July

Re: Swear!

The Shakespeare Conference: SHK 14.1453  Thursday, 17 July 2003

From:           Carol Barton <This email address is being protected from spambots. You need JavaScript enabled to view it.>
Date:           Friday, 11 Jul 2003 19:35:39 -0400
Subject: 14.1434 Re: Swear!
Comment:        Re: SHK 14.1434 Re: Swear!

For Jay Feldman, in response to his comment that

"As to Gertrude's inability to see or hear the ghost I have no idea of
that cause; perhaps the ghost does not choose to further aggravate his
former wife's fighting soul. On the other hand, in the first encounter
the ghost gave Hamlet information no one else could provide and there
were witnesses to the visit. In the queen's chamber neither of these
conditions were met, perhaps indicating it was a symptom of madness, or
at the very least the result of the powerful and emotional dynamics of
Hamlet's day":

Remember that the Ghost tells Hamlet, "Taint not thy mind, nor let thy
soul contrive / Against thy mother aught: leave her to heaven, / And to
those thorns that in her bosom lodge, / To prick and sting her . . ."
(1.5.85-88).  His appearance would have the same effect on her that
Banquo's appearance has on Macbeth: she is not necessarily an accomplice
in her husband's murder, but clearly his "most seeming-virtuous queen"
was unfaithful to him with his brother: unlike true "virtue, as it never
will be moved, / Though lewdness court it in a shape of heaven," her
"lust, though to a radiant angel link'd . . . / Sate[d] itself in
[their] celestial marriage bed, / And prey[ed] on garbage" (1.5.53-57).
That infidelity led directly to the Ghost's death, making her an
accessory before the fact to his murder whether she touched the vial of
poison or not. If you recall precedent revenge tragedies (particularly
the _Oresteia_), Gertrude's likely affirmation of her guilt upon seeing
the Ghost would require that Hamlet avenge his father's death on her as
he must on his uncle (in direct violation of the Decalogue: "Honor thy
father and thy mother, that thy days may be long upon the
earth")--uncomfortable for a Judeo-Christian poet to encourage,
regardless of his personal commitment to the CofE, and even
uncomfortable for Sophocles (hence the pursuit of Orestes halfway round
the globe by the Furies).

Instead, Shakespeare ties off that loose end rather neatly, by having
the victim enjoin the avenger to "leave her to heaven": Hamlet _can't_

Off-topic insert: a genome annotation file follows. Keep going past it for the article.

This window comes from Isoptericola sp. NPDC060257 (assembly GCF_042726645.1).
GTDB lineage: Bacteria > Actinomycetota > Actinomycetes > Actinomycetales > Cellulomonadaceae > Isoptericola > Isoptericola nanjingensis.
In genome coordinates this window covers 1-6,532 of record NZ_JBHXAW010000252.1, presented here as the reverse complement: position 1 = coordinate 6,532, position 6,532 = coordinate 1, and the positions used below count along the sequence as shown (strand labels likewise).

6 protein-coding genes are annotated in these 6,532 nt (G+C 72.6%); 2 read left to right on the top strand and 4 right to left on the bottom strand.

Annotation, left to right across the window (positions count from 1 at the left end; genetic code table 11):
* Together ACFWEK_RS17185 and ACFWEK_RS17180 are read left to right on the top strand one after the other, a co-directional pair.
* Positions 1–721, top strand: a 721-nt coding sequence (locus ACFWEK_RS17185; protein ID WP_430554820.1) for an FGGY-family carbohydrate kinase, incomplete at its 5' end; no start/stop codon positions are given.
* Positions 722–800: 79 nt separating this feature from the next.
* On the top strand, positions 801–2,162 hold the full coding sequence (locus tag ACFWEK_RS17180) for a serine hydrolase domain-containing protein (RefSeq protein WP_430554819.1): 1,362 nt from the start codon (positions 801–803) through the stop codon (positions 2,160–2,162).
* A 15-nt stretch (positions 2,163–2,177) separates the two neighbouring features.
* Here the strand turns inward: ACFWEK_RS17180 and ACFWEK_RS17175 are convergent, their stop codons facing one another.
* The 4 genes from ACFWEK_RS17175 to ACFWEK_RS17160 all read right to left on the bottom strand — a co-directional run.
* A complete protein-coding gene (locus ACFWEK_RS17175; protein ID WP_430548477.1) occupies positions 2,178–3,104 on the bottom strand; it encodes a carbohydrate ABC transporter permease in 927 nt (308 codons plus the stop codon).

in good faith harm a hair on Gertrude's head and be a good son to his
father. He must concentrate all of his wrath on his uncle.

All best,
Carol Barton

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Holinshed

The Shakespeare Conference: SHK 14.1452  Thursday, 17 July 2003

From:           Holger Schott <This email address is being protected from spambots. You need JavaScript enabled to view it.>
Date:           Friday, 11 Jul 2003 19:27:00 -0400
Subject:        Holinshed

Dear SHAKSPERians --

John Manning claims in his Camden Society edition of John Hayward's
_Life and Raigne of King Henrie III_ (1991, p. 21) that ""The details of
[Richard II's] deposition, for example, thoroughly described in the 1577
edition of Holinshed's Chronicles, had been censored from the 1587
edition." I can't find any evidence for this claim -- I have looked at
both editions of Holinshed, and, although there are dramatic differences
in layout (significant enough, to be sure, but hardly the consequence of
censorship), the only difference in content I could find were minor
additions to _1587_, no deletions. Annabel Patterson doesn't mention any
state interference with this episode in her 1994 _Reading Holinshed's_
Chronicles either.

Does anyone know more about this? Was _1587_ censored during its
print-run, so that there are versions that contain the full description
of the deposition, and others that don't? Manning doesn't cite a source
for his assertion.

Many thanks for your help,

Best,
Holger Schott

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Salvatore Sciarrino Macbeth Opera

The Shakespeare Conference: SHK 14.1450  Thursday, 17 July 2003

From:           Richard Burt <This email address is being protected from spambots. You need JavaScript enabled to view it.>